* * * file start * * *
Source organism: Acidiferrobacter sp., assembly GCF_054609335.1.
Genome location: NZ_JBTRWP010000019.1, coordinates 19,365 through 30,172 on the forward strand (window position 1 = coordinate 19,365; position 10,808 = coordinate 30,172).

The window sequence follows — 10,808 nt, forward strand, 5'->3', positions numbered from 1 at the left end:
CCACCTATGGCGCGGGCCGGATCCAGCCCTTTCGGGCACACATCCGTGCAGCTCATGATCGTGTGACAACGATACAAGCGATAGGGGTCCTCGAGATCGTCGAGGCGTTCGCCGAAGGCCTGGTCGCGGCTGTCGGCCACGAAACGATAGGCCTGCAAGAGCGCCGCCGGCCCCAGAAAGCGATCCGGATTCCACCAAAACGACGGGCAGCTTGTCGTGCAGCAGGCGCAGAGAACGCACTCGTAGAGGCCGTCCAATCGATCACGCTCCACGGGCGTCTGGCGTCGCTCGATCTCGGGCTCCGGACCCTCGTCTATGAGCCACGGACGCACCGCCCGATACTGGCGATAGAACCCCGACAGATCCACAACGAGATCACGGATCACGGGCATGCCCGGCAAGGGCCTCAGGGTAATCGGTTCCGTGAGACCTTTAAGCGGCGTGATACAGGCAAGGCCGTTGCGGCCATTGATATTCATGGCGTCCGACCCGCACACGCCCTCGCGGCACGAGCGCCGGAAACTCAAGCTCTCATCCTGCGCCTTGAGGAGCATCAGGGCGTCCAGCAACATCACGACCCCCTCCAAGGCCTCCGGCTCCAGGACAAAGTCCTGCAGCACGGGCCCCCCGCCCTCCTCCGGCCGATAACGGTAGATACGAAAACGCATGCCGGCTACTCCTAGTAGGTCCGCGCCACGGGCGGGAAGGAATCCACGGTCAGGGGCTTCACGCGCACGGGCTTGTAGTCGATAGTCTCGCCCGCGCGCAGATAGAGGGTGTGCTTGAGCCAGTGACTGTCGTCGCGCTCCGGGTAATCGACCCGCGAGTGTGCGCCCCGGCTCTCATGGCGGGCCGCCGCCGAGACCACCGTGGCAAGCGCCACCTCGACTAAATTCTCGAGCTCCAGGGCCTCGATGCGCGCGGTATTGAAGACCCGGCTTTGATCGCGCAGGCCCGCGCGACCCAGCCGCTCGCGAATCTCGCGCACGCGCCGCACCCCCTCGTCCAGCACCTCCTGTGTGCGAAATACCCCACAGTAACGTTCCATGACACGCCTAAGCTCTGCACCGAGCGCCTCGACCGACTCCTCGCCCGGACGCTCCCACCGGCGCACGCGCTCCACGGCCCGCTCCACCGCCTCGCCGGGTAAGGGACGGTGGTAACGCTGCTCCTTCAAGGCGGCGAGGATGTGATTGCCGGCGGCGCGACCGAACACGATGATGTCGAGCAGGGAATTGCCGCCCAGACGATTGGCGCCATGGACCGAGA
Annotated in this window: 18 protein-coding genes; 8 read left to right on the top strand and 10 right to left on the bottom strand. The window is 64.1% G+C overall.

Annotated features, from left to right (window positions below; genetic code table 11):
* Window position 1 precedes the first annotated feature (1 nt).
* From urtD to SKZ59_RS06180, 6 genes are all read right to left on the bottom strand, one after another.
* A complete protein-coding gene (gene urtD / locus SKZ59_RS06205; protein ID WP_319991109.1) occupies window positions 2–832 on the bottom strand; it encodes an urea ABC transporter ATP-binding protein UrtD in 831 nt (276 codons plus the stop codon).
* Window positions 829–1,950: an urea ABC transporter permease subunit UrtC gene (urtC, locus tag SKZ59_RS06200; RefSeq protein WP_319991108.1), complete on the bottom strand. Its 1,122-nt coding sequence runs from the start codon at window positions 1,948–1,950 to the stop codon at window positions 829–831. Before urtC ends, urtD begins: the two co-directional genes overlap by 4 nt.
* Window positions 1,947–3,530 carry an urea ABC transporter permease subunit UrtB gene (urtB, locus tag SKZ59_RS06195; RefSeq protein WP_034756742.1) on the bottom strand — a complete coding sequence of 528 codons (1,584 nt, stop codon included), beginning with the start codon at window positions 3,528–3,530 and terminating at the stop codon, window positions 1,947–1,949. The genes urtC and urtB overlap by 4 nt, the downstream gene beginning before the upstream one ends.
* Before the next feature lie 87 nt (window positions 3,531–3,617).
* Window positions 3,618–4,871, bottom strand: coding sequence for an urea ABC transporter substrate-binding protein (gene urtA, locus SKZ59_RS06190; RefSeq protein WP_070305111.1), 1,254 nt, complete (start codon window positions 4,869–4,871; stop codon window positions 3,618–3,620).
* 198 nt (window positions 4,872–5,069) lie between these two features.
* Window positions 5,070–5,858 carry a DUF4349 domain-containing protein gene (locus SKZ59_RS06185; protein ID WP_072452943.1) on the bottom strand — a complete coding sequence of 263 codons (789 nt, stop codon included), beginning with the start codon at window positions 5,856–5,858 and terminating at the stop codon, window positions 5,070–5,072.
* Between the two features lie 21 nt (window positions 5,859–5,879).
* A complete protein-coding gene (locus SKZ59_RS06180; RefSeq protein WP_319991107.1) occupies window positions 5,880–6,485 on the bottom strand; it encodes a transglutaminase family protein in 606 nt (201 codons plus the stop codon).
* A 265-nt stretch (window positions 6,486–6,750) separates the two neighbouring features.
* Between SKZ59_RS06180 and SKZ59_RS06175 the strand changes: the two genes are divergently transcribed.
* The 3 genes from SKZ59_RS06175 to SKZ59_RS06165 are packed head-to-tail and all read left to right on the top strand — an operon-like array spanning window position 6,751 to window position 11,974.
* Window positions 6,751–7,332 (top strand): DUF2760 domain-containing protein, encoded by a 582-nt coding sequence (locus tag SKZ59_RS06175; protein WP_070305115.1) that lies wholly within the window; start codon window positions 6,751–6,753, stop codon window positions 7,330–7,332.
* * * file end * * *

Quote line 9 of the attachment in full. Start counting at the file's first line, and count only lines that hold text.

* A complete protein-coding gene (gene urtD / locus SKZ59_RS06205; protein ID WP_319991109.1) occupies window positions 2–832 on the bottom strand; it encodes an urea ABC transporter ATP-binding protein UrtD in 831 nt (276 codons plus the stop codon).